US 3872177 A
Potassium hydroxide is complexed with a lithium hydrocarbon which is a polymerization catalyst.
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[ Mar. 18, 1975 References Cited UNITED STATES PATENTS Wofford 252/431 L X Uraneck et a1 252/431 L X Halasa et al 252/431 L X Wilcoxen 252/430 X Cheng et al... 252/430 X Halasa 260/665 X Primary Examiner-Patrick P. Garvin ABSTRACT Potassium hydroxide is complexed with a lithium hydrocarbon which is a polymerization catalyst.
3 Claims, N0 Drawings POLYMERIZATION CATALYST This application is a division of application Ser. No. 139,804, now US. Pat. No. 3,767,632, which is a continuation-in-part of my application Ser. No. 761,831 filed Sept. 23, 1968, now abandoned.
This invention relates to an improvement in the copolymerization of a conjugated diene containing 4 to 6 carbon atoms with styrene or other hydrocarbon monovinyl aromatic monomer. The catalyst used is a lithium hydrocarbon, and preferably an alkyllithium with potassium hydroxide, often as a complex.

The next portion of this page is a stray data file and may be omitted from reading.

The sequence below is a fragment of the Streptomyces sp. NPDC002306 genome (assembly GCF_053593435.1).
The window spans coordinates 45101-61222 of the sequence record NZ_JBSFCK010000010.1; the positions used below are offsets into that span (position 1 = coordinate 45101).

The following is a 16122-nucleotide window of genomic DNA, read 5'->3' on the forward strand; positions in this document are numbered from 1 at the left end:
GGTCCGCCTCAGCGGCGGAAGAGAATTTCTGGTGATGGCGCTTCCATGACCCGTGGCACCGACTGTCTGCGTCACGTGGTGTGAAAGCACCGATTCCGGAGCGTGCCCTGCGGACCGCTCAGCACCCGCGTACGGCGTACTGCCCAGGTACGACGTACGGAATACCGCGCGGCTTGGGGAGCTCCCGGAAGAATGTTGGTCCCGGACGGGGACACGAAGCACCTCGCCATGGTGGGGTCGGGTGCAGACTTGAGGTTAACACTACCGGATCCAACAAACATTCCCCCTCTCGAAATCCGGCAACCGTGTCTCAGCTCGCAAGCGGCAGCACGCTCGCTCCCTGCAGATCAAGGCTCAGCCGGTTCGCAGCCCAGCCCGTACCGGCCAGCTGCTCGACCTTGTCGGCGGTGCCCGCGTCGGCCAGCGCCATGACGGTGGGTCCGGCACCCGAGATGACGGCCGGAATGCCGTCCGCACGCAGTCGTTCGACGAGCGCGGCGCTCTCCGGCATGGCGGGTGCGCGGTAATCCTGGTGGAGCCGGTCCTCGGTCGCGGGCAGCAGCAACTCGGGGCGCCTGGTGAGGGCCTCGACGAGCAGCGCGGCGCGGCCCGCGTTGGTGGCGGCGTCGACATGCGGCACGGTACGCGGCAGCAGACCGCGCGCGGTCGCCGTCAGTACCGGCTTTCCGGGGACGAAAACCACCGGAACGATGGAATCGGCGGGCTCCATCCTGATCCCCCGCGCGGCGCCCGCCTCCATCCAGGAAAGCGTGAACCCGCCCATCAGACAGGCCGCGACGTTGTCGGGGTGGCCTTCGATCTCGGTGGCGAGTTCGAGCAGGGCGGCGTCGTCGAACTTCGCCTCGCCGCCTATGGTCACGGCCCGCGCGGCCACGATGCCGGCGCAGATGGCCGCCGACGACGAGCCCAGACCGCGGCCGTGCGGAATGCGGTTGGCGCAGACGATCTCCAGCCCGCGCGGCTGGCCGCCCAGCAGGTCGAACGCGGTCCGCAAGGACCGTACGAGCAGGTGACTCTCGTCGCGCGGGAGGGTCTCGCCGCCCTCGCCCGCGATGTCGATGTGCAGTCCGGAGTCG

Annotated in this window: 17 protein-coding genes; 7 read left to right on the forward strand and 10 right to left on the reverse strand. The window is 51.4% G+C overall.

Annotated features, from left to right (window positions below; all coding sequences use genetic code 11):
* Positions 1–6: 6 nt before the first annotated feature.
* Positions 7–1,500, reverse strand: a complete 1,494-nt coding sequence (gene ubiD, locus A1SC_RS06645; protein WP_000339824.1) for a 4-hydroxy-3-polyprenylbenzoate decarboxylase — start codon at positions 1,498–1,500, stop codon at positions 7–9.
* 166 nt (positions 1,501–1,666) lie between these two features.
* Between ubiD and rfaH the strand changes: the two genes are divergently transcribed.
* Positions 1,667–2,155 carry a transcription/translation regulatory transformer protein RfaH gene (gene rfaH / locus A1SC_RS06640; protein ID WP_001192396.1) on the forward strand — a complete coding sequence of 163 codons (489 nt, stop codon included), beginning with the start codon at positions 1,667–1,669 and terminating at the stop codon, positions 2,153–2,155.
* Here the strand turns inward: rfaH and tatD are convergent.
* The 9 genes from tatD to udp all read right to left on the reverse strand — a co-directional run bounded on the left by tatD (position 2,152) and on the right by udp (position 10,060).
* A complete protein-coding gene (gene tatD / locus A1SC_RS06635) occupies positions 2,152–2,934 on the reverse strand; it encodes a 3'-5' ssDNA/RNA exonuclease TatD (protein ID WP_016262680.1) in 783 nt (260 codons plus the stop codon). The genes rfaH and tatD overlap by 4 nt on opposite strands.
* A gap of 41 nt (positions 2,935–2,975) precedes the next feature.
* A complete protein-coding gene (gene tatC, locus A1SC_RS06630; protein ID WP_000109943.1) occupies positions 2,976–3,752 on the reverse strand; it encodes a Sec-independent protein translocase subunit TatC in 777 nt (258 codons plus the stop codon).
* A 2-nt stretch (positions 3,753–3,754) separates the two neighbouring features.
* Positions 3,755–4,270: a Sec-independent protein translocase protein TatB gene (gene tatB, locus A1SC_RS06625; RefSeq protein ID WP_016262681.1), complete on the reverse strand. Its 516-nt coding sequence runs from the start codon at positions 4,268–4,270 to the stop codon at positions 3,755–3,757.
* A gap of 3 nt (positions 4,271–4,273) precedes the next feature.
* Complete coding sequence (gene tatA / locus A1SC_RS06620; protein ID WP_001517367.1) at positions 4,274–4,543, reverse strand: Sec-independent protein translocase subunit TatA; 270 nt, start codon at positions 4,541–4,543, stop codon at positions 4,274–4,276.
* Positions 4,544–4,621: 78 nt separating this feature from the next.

The use of potassium hydroxide with an alkyllithium as a catalyst for the preparation of butadiene-styrene, etc. copolymer increases the rate'of polymerization of the styrene with the butadiene so that a copolymer of constant composition is formed. The microstructure of the diene portion of the copolymer remains substantially constant. No gel is formed. When the content of styrene in the polymerization reaction mixture is greater than 18 per cent and the ratio of the moles of potassium in the catalyst to the moles of lithium is at least 1.00, no block styrene is formed. When the styrene content is below 18 per cent, no block styrene is formed regardless of the Li/K ratio. The copolymer contains substantially the same amount of styrene as added to the reaction mixture. In this respect the use of KOH is different from the use of alkali metal alkoxides with an alkyllithium (as disclosed in Wofford US. Pat. No. 3,294,768) because in such prior art the vinylcontent of the polymer produced varies with the Li/K ratio. The fact that the vinyl-content is substantially constant in the process of this invention simplifies the control of the process. Thus, the polymer produced by this process has several advantages. It is useful as a replacement for butadiene-styrene, etc. copolymers prepared by other methods.